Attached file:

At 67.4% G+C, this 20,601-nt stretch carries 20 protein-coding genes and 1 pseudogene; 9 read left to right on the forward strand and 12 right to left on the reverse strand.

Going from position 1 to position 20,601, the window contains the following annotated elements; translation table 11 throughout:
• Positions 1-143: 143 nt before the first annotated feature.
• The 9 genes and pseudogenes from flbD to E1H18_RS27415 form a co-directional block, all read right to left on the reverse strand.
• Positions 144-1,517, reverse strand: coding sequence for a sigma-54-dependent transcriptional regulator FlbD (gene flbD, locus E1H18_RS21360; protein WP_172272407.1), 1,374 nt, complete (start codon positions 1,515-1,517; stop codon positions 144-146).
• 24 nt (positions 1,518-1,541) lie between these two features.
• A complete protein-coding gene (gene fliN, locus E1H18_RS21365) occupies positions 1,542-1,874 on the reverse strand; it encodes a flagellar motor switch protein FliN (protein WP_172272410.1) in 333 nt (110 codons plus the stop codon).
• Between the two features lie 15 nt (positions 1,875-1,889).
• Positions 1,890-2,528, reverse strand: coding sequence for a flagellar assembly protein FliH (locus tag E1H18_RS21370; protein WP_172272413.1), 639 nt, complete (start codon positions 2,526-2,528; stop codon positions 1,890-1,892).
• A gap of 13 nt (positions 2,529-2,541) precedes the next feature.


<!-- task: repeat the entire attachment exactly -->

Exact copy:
At 67.4% G+C, this 20,601-nt stretch carries 20 protein-coding genes and 1 pseudogene; 9 read left to right on the forward strand and 12 right to left on the reverse strand.

Going from position 1 to position 20,601, the window contains the following annotated elements; translation table 11 throughout:
• Positions 1-143: 143 nt before the first annotated feature.
• The 9 genes and pseudogenes from flbD to E1H18_RS27415 form a co-directional block, all read right to left on the reverse strand.
• Positions 144-1,517, reverse strand: coding sequence for a sigma-54-dependent transcriptional regulator FlbD (gene flbD, locus E1H18_RS21360; protein WP_172272407.1), 1,374 nt, complete (start codon positions 1,515-1,517; stop codon positions 144-146).
• 24 nt (positions 1,518-1,541) lie between these two features.
• A complete protein-coding gene (gene fliN, locus E1H18_RS21365) occupies positions 1,542-1,874 on the reverse strand; it encodes a flagellar motor switch protein FliN (protein WP_172272410.1) in 333 nt (110 codons plus the stop codon).
• Between the two features lie 15 nt (positions 1,875-1,889).
• Positions 1,890-2,528, reverse strand: coding sequence for a flagellar assembly protein FliH (locus tag E1H18_RS21370; protein WP_172272413.1), 639 nt, complete (start codon positions 2,526-2,528; stop codon positions 1,890-1,892).
• A gap of 13 nt (positions 2,529-2,541) precedes the next feature.